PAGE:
I like the idea of working into the night. Of sustaining myself on coffee at 1 a.m. while I finish a chapter or frantically edit a scene. So in November, I’m going to push the limits of my working day, and build a habit of extending it out to the whole day.

Hand writing.

I have a love/hate relationship with hand writing. I love the idea of having pages of hand written notes to pore over, but my own hand written notes tend to look terrible. I know I cannot write a draft by hand. The faster I write, the worse my hand writing becomes. I have to slow myself down and pay attention to the way I am forming the letters so I can actually read them again later. However, for planning and plotting, this is ideal.

I’ve been wanting to make hand-writing a part of my process for a while, but have struggled to find a way that works for me. The question has always been ‘do I use just one notebook, or have a different notebook for each project?’ I’ve gone the one notebook route so far. I label the top of the page with whether it’s a blog post or a character sketch or a story idea. However, the only way you can sort through this is chronologically. For example, I can’t really see all of my blog post ideas in one place.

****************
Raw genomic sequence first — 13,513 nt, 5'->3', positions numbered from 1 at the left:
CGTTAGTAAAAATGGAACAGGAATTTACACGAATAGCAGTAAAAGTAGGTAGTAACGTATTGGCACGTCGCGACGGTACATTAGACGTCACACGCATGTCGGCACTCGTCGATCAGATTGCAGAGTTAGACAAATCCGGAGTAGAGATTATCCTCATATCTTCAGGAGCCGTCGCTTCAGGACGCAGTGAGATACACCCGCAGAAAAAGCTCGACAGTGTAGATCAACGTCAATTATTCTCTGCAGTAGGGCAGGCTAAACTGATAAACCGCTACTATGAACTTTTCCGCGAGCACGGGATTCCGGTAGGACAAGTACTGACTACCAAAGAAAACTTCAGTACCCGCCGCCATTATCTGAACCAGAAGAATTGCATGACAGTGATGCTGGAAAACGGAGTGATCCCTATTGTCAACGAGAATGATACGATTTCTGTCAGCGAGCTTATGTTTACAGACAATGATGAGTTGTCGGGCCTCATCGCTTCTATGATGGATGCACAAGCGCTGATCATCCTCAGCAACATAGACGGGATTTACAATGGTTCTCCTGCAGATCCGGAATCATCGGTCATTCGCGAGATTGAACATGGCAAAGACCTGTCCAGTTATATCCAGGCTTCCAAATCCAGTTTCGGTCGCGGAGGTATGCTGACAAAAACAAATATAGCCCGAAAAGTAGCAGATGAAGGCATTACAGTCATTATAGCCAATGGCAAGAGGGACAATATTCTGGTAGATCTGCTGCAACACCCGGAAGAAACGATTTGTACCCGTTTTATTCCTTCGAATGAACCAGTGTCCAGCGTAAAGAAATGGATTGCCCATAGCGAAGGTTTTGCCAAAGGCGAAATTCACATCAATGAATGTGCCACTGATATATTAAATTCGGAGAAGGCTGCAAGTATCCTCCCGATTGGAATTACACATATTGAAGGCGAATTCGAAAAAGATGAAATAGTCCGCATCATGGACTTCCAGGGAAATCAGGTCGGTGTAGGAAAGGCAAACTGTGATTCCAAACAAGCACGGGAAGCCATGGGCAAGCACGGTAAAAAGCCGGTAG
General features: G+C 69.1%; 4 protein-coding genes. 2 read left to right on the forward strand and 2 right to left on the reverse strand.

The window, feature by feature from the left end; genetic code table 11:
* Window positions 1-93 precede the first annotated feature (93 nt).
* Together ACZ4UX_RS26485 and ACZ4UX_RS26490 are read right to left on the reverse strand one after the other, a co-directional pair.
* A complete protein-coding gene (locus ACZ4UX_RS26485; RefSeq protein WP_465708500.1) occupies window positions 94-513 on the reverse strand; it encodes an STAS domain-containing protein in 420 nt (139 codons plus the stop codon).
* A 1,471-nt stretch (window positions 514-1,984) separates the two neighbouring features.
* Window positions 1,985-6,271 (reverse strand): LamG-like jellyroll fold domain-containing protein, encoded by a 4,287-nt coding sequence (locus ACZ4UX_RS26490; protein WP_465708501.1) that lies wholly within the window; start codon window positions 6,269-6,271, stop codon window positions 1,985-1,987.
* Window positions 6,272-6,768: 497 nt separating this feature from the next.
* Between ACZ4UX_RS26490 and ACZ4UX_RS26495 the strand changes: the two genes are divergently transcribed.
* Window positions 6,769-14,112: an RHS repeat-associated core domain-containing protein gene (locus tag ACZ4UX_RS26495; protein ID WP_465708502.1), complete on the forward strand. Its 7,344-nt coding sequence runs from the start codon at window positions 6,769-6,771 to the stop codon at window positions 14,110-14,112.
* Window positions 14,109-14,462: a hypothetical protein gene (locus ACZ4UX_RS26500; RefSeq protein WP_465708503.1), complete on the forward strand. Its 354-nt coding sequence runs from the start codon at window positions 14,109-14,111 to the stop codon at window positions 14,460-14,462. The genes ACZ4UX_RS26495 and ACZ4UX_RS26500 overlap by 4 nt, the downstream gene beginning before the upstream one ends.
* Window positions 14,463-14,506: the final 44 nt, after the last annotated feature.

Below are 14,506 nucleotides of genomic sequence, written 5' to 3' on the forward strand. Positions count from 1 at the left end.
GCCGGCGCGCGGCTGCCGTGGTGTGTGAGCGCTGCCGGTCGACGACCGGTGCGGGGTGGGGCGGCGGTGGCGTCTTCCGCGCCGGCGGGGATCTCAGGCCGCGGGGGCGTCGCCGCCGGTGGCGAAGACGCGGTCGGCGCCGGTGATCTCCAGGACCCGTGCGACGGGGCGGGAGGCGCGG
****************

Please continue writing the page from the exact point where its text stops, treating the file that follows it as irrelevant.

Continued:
The solution presented itself to me when I was sitting on the bus the other day. A high-school kid got on board clutching the obvious answer: a binder! I don’t know why I didn’t think of this before. So I’ve got myself a binder for November, with little dividers and everything, and I’ll be making all initial outlines and character sketches in that, away from the computer.

I know. NaNoWriMo is supposed to be about writing a novel, not cramming as much self development into the month as possible. For me, being under a stressful deadline is the perfect time to find out what works and what doesn’t. I won’t have time for anything that doesn’t feel natural or comfortable. A month is a very short time to put a novel together. If having that stress isn’t enough to get me working into the night then I’ll know for sure I’m a morning person. And if I don’t feel I’m getting any benefit from hand-writing notes, then I won’t have time to just do it because I like idea of it.

I have one more big change coming, too – I’ll cover that tomorrow.

The Most Important Things I’ve Learned So Far, and How I’m Using Them for NaNoWriMo

Over the past couple of years, I’ve gone through a few ups and downs in terms of forming a writing habit. In this post, I want to cover the three things that have had the biggest impact on my productivity.

The rough draft is not the final draft…

This is the number one, fundamentally groundbreaking concept. Once I understood and applied it, everything changed. Three simple things:
1. No other person can ever read your rough draft, so it doesn’t matter what you write.
2. Don’t stop typing. Write what comes to mind.
3. No editing until the story is finished.

Continue reading “The Most Important Things I’ve Learned So Far, and How I’m Using Them for NaNoWriMo”